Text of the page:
Quoting you Bhagat ji,
"Again, there are sections of Dasam Granth that are unique to that scripture.
What are your views on when comparing nanakian philosophy and your common sense to Dasam Granth?"
So take a look at the first line you have cited above
Page 1368, Line 3
Speaking the word "Kaalkoot", then uttering the words "Kashtkari, Shivkanthi and Ahi" and then adding the word "Dhar", the names of Baan are known.133.
The historical background for this Dohra
on the name of "Baan" in the Shastra Naam Mala
, an inventory of weapons, was well known to the followers of Guru Gobind Singh, who probably heard this hymn recited many times. Probably the Shastra Naam Mala
was meant primarily to be heard as a poem, rather than read, because it is written in Braj which was the literary language of poetry in Sri Guru Gobind Singh's time. His followers were aware of the Vedic mythology that is alluded to in the shastra.
When one takes the line apart, the first image is the image of Kaalkoot. Kalkoot
is a reference to a mythical poison and figures in the concept of Neelkanth Mahadev,
or by analogy, "savior of the world", in this way.
Shiva and Brahma ask Lord Vishnu to save the world. The story is long; so imagine a chaotic scene where demigods think they have smelled amruth (amrith). Once they figure out they are really smelling the aroma of Kaalkoot they all try to escape. A madhouse ensues. The aroma of Kaalkoot is very poisonous. So the Lord Vishnu, Shiva and Brahma have a dilemma on their hands. To save the world, Lord Shiva inhales all of the poisonous Kaalkoot. However he does not swallow it down but harbors it in his throat (in some accounts in his belly). Lord Vishnu and Lord Brahma are very thankful, and Vishnu bestows on Shiva the name Neelkanth (literally blue throat) because when he swallowed the poison his throad turned blue. Allegorically Neelkanth means he saved the world. Shiva explains that “poison” can never be completely eliminated because one must at times make sacrifices to help others (the moral of the tale).
In another story, the dilemma of amruth
is better explained. Everyone in Hindu mythology knew that amruth is an intoxicating drink that lures the naïve and ignorant to think that they will become divine. This however did not always happen, and more often than not the aroma of amruth led the prideful seeker after immortality toward fatal attractions in Maya.
The ones who drink Amruth
, which is the nectar of immortality, can become devas, but they never reach beyond that classification. Those who drink kaalkoot
the greatest of the divine because of the sacrifices they have made.
The meaning of Kaalkoot
should aide in our understanding and Guru Gobind Singh’s point should be pretty clear. But let’s continue.
I am not completely satisfied with my understanding of Kashtkari, Shivkanthi and Ahi and perhaps another forum member can help me out with this. But these words
seem to signify people and regions of northern India where the forces of Gobind Singh were bedeviled as much by hill tribesmen as they were by Mughal forces. Kashthari
may refer to forest people, and these words also hint at regions where significant battles were fought. As I said, I am very unclear on these points.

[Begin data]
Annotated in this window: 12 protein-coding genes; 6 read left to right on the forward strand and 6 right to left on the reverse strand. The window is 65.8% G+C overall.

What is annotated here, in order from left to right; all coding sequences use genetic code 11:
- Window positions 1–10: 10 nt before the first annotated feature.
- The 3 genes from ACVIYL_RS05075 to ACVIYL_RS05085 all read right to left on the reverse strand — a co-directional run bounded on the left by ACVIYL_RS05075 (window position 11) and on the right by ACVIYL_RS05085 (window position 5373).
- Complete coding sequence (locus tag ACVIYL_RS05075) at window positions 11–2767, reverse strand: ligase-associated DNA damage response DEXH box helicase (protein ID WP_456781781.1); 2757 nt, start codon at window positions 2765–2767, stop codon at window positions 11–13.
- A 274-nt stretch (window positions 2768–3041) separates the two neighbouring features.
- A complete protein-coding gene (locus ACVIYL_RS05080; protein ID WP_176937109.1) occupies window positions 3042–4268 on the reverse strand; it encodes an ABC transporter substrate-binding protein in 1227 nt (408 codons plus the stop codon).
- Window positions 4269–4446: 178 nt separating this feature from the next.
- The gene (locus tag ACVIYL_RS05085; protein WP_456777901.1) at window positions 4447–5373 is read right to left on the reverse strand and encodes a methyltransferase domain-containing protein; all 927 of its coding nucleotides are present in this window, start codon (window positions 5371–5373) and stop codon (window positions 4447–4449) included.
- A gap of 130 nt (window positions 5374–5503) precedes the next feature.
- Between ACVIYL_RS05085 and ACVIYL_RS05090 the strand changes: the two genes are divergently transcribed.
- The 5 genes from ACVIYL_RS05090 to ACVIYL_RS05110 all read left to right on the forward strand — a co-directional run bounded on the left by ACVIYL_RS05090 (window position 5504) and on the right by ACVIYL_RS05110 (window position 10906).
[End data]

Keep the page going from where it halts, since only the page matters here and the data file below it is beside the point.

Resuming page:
in the context of Dasam Granth
represents righteous deeds, or to perform righteous deeds, deeds inspired by consciousness.
So some connections are emerging – One must make sacrifices and harbor if necessary a deadly substance (or a weapon perhaps), if one would take the action needed to save the innocent and the righteous. One has already made these righteous sacrifices in recent battles. One continues in sacrifice to the end, and we get to the end of the verse as well, to the word Baan.
The point of the Dohra
is to know Baan
is a deadly weapon and it is our protector. Baan is also the arrow of Rama, enlightenment. The arrow is poison to our enemy, but taking up arms in a righteous cause is dhar.
Unless it is infused with consciousness, Baan
is nothing. As our Guru's reframe this idea, they say,
Ang 332, by Sant Kabir
ਗੁਰ ਕੈ ਬਾਣਿ ਬਜਰ ਕਲ ਛੇਦੀ ਪ੍ਰਗਟਿਆ ਪਦੁ ਪਰਗਾਸਾ ॥
gur kai baan bajar kal shhaedhee pragattiaa padh paragaasaa ||
The Guru's arrow has pierced the hard core of this Dark Age of Kali Yuga, and the state of enlightenment has dawned.
When we assume the moral duty of making painful sacrifices (inhale the Kaalkoot)
in the midst of all we have suffered, and we do the righteous thing, then we also come to know Baan,
the arrow that pierces our heart. The word Baan
is also Persian for “host” or “keeper” and also guardian or protector. :idea: When we assume the moral duty of making painful sacrifices (inhale the Kaalkoot)
in the midst of all we have suffered, and we do the righteous thing, then we also come to know the power of Baan
, the Protector.
The forces of Guru Gobind Singh knew the story of Shiva, the Neelkanth
. It was part of their culture, past and heritage. I had to go looking for it. They also must have understood that the story contained within it a moral choice dhar
and a moral lesson "sacrifice." The verse takes them however to several levels of understanding and it ends with Baan.
A reminder that spiritual consciousness inspires the arrow and gives it power.
Similar idea is found in Sri Guru Granth Sahib Maharaj
Raag Sava-yay (praise of Guru Amar Das) by the bhat, SAL
ਧ੍ਰੰਮ ਧਨਖੁ ਕਰ ਗਹਿਓ ਭਗਤ ਸੀਲਹ ਸਰਿ ਲੜਿਅਉ ॥
dhhranm dhhanakh kar gehiou bhagath seeleh sar larriao ||
Holding the bow of Dharma in His Hands, He has shot the arrows of devotion and humility.
On panna 1357, of Sri Dasam Granth, an evern more dramatic connection appears. I will try to post it soon. Forum members, please correct my errors and forgive my ignorance.